Veterans-For-Change.org

VFC Visitors Counter

003897946
TodayToday574
YesterdayYesterday1889
This WeekThis Week574
This MonthThis Month37186
All DaysAll Days3897946
Highest 06-21-2016 : 17814
IP: 54.167.83.233
Logged In Users 3
Guests 146
Registered Users 1751
Registered Today 0

Latest News

Veterans, smiles and a dog named Honor

User Rating: 0 / 5

Star InactiveStar InactiveStar InactiveStar InactiveStar Inactive
 

Dog named Honor

 

In early January the VA Medical Center in Muskogee, Oklahoma, became a brighter, cheerier place with the arrival of its newest staff member.

Her name is Honor, and she’s only 18-months-old.

“Patients smile when they see her coming,” said 34-year-old Terri Woodworth, Honor’s co-worker.  “All day long we make regular rounds to the chemo, palliative care and inpatient psych units.  We walk around the entire medical center to visit patients throughout the day.”

Honor is a happy, easy-going Golden Retriever who, without even trying too hard, seems to be a natural at instantly boosting everyone’s spirits.

“She can really sense people’s emotions,” said Woodworth, a staffer on the hospital’s social work unit. “She senses emotions and reacts in just the right way to make someone feel better.  Having Honor here, doing what she’s doing, is turning out to be better than I had ever imagined.”

The friendly canine always seems to hit the right note with every patient she sees.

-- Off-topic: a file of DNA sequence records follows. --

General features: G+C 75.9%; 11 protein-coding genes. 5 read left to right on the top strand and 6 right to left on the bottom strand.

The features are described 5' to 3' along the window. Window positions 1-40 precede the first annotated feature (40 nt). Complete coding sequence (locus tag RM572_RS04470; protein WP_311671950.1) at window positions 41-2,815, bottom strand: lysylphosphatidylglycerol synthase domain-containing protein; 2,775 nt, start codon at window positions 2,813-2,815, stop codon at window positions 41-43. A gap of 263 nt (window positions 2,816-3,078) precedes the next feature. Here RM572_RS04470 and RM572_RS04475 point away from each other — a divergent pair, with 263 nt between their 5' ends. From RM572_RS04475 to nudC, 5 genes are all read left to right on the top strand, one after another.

Missing pets at home

“We were up on the psych ward earlier this morning,” Woodworth said, “and there was this Veteran sitting alone on the couch doing his crossword puzzle.  We asked if he would like a visit with Honor.  When he said ‘yes’ Honor just went right up to him, jumped on the couch and lay down next to him.  He was delighted.  He said, ‘Oh, I have a dog at home and I miss her so much…’

“It’s sad,” Woodworth continued, “because a lot of our patients have pets at home that they miss.  So Honor is just what they need.”

She recalls one Veteran who had grown so despondent that he couldn’t even summon the will to get out of bed.

“He’d been in bed for three days,” she said.  “He’d already been on the sick ward for a week and no one had come to visit him.  But as soon as Honor and I walked into his room he brightened right up.  He got out of bed, sat in his chair and loved on Honor for a while.  His nurses were so happy.  It made me pretty happy too.”

And Honor, of course, is always happy.  All day long.

“She’s a morale booster, that’s for sure.” Woodworth said.  “And she’s changing lives here.”

Source

Add comment

Rules of Conduct
1 Keep it Clean. Please avoid obscene, vulgar, lewd, racist or sexually-oriented language.
2 Don't Threaten or Abuse. Threats of harming another person will not be tolerated. AND PLEASE TURN OFF CAPS LOCK.
3 Be Truthful. Don't knowingly lie about anyone or anything.
4 Be Nice. No racism, sexism or any sort of -ism that is degrading to another person.
5 Be Proactive. Use the 'Report' link on each comment to let us know of abusive posts.
6 Share with Us. We'd love to hear eyewitness accounts, the history behind an article, Forum Post, or actual Experience.


Security code
Refresh

Copyright © 2016. All Rights Reserved.